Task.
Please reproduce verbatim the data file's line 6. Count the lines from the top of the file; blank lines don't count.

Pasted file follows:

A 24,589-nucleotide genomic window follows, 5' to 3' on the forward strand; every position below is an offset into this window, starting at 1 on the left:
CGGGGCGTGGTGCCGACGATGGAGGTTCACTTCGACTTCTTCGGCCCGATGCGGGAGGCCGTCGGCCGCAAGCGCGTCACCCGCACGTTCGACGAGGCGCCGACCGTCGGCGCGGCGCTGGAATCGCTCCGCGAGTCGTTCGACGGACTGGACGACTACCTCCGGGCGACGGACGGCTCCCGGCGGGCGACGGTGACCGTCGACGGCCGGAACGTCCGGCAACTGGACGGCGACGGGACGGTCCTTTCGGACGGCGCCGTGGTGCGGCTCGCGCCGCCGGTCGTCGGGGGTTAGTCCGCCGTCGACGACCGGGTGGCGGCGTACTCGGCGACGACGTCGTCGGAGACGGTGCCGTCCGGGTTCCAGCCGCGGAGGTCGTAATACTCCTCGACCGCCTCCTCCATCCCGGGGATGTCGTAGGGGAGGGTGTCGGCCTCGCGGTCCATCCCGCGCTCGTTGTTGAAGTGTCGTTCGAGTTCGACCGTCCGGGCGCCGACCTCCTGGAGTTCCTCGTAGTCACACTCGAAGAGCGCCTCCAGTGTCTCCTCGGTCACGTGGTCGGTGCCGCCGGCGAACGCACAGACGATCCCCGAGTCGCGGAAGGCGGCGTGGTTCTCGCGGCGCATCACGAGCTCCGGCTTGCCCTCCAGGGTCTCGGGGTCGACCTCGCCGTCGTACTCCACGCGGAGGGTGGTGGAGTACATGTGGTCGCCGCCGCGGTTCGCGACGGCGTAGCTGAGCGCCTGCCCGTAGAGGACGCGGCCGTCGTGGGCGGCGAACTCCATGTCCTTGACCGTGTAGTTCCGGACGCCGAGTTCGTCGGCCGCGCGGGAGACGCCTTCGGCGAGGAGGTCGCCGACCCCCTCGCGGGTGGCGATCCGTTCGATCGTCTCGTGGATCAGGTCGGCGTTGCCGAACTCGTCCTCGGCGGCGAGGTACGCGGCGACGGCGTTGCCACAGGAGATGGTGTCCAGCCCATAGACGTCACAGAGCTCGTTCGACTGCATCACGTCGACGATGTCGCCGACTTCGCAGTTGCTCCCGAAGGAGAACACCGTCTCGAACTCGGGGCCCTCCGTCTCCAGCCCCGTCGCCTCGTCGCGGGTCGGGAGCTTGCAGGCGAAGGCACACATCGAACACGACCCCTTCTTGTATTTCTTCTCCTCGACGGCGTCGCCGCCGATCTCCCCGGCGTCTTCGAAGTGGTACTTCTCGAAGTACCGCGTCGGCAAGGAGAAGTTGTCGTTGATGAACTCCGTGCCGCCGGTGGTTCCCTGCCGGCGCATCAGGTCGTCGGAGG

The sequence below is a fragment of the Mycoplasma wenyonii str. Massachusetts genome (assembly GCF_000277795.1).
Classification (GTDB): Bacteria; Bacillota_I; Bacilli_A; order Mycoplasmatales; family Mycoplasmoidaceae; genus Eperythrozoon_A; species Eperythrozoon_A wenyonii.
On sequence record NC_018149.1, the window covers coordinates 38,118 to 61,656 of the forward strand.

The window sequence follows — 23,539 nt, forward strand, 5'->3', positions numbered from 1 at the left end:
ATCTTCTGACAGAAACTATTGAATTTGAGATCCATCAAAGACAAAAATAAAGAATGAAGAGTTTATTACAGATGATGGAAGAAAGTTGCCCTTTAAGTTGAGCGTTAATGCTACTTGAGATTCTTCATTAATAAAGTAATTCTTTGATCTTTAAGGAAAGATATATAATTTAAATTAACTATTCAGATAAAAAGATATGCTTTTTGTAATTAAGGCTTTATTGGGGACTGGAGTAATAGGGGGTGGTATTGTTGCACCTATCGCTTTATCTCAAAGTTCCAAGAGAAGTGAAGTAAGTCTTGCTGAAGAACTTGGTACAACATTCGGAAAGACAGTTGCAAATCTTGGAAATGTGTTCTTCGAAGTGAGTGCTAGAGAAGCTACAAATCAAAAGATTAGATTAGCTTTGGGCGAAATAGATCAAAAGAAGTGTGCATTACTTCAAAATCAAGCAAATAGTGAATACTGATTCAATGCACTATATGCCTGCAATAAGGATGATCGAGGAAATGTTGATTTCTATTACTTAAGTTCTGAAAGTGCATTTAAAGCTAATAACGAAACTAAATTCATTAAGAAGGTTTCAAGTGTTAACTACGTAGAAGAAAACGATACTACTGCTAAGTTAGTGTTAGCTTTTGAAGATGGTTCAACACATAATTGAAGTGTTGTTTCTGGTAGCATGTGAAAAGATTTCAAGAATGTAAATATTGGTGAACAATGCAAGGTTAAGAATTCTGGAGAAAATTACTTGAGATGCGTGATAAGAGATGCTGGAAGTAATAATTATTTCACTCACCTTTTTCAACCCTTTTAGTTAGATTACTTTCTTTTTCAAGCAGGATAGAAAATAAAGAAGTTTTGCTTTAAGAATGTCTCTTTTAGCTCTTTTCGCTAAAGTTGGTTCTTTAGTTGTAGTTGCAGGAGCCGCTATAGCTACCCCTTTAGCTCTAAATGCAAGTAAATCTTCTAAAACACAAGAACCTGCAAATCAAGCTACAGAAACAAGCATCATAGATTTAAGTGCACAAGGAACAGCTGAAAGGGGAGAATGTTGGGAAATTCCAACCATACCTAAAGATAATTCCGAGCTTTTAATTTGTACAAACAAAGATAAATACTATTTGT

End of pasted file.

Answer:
The window sequence follows — 23,539 nt, forward strand, 5'->3', positions numbered from 1 at the left end: